dedph1sh First show for me & bro-in-law, I finally talked someone into going to see this band I've been enjoying since hearing contact on XPN (finally bought in when Rift came out)-Chalkdust told is to buckle-up & enjoy the ride>didn't know if spaced-out whirling sounds of Tweezer were coming from stage or in our heads>Smiling & dancing like a fool during Sparkle>Noted that the crowd really enjoyed that Fluffy song>I picked-off Liz reed tease, he got I'm a man, he got circus(Los lobos fan), I got guitar gently weeps> both of us thrilled that they actually played some songs we knew (beyond our limited catalog of phish studio; Rift thru Ghost). If time machine exists, use your token for this show!
, attached to 1999-07-10

Review by Palmer

Palmer Phish-Camden, New Jersey

SET 1- Wilson: Always a great opener in my opinion, very standard and set the pace for what was to come.

CDT: Best version thus far. What a wicked jam which stemmed out of a traditional version and continued to build wicked energy and fierce firepower throughout the 14 minutes. Love the Whale tone Trey used, which is currently present in the 2013 shows.

Roggae: One of my favorite songs which does not get enough play, a mellow version which I always find unique with the circa 1998-99 shows.

Water in the Sky: Another one off Ghost which is smooth and unique.


Sparkle: Nicely done, doesn't get enough play in the late stages of 1999.

Gin: We knew something was going to have to follow up after that blasting CDT in set 1, always welcoming late in sets.

Golgi: Standard, good set closer. A Great musical set, I like when Phish doesn't play the standard setlist stuff from albums, it is why we go and see them.

SET 2: Tweezer: Very rhythmic and very Type II throughout.

Mountains: Love this song, love trey's voice, the crisp slowness and emotion poured into this one.

BOAF: More Ghost which is always a fun time, in 1999 prior to the Farmhouse pancakes which were stacked high later in the year.

Circus: Good cover, like it don't love it.

Fluff: Great version, love the arrangement of this song and it only gets better the more they critique the segments of this one.

ENCORE: Beatles: Yes!, TWZ Reprise- What a great show.
, attached to 1999-07-10

Review by Kipdog

Kipdog I'm quite surprised there isn't more love for this Fluffhead closer. It has a ton of energy packed into the jam and definitely one of the main memories of this night that is now almost 14 years ago. Don't overlook this version if you're a Fluff fan.
, attached to 1999-07-10

Review by pmc2kd

pmc2kd I've listened to this show countless times (and not just for the CDT) so time for a quick review.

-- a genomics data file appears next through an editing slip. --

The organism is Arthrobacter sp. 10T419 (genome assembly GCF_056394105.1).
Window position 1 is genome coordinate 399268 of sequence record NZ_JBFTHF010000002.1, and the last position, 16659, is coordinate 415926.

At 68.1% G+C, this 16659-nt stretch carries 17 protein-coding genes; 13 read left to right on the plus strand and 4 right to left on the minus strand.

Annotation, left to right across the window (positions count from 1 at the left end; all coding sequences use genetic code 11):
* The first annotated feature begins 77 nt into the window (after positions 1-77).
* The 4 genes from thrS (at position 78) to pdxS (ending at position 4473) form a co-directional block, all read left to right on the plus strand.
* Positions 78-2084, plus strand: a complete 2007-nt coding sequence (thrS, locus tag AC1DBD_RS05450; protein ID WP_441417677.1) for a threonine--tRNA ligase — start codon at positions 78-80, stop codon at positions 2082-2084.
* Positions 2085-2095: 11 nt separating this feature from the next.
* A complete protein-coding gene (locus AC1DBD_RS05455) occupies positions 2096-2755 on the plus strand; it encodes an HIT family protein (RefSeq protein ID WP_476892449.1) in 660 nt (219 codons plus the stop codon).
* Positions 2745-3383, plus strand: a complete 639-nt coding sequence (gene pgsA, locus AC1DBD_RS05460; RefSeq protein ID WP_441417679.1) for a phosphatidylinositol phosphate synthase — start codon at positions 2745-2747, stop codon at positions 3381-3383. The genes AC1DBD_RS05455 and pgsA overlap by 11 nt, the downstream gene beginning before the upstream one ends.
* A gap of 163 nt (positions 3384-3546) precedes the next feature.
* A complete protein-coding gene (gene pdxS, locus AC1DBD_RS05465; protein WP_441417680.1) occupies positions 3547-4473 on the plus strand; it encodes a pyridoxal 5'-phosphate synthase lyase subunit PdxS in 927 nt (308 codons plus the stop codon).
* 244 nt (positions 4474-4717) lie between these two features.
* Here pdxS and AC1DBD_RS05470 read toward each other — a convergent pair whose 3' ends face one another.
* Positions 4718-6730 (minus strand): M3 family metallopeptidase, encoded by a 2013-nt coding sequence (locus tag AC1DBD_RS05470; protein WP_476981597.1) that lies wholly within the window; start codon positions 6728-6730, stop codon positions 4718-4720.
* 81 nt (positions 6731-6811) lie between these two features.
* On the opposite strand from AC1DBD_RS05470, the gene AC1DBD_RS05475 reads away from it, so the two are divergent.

Wilson is a good opener for my money. Always has nice energy. I like this version (and other '99 versions) as Trey makes great use of the reverse effect on his leads. It always sounds cool. Nothing overly notable beyond that.

Chalkdust Torture is up second and in a surprise move gets an absolutely epic jam tacked onto it. They sort of toy with the CDT theme for a bit then deviate completely into this soaring upbeat jam with Trey hitting the perfect peaks with that '99 soaring effect. (using the Digitech Whammy II for those notes?). The jam then goes rythmic with a cool ending section that has a very nifty little -> Roggae. It's well know that the CDT is one of Trey's personal favorite jams - and who can blame him!

Roggae is also a nice version and has a unique feel. Give me a 3.0 Roggae any-day, but this is a good version.

Water in the Sky gets unique treatment as well with some nice unique guitar playing.

Back at the Chicken Shack is fun here.

Sparkle keeps the smiles coming.

Bathtub Gin is really strong. It's not the absolute longest version, but it's got two great jams in the type I segment then a really cool ending jam segment that deviates significantly from song structure. Very good version.

Golgi closes out a truly great first set in nice fashion.

Overall, I wish they played first sets like this today (complaining I know...). This is just a very good set. The CDT is a best of all time version and the Gin is certainly no slouch. Mix in some cool songs and well played versions of Roggae & Water in the Sky and you've got a winner folks.

The second set gets some hate and I can understand why the Tweezer might not be everyone's favorite. That said I think it's awesome!

So they open up with a very slow Tweezer. It's plodding and ethereal with plenty of space and looping. To me it paints an amazing soundscape to just crawl into and enjoy. It's a very slow groove, but very beautiful to my ears. It's about 20 minutes long so maybe the lack of urgency docks some points, but if you like '99 space, you'll love this.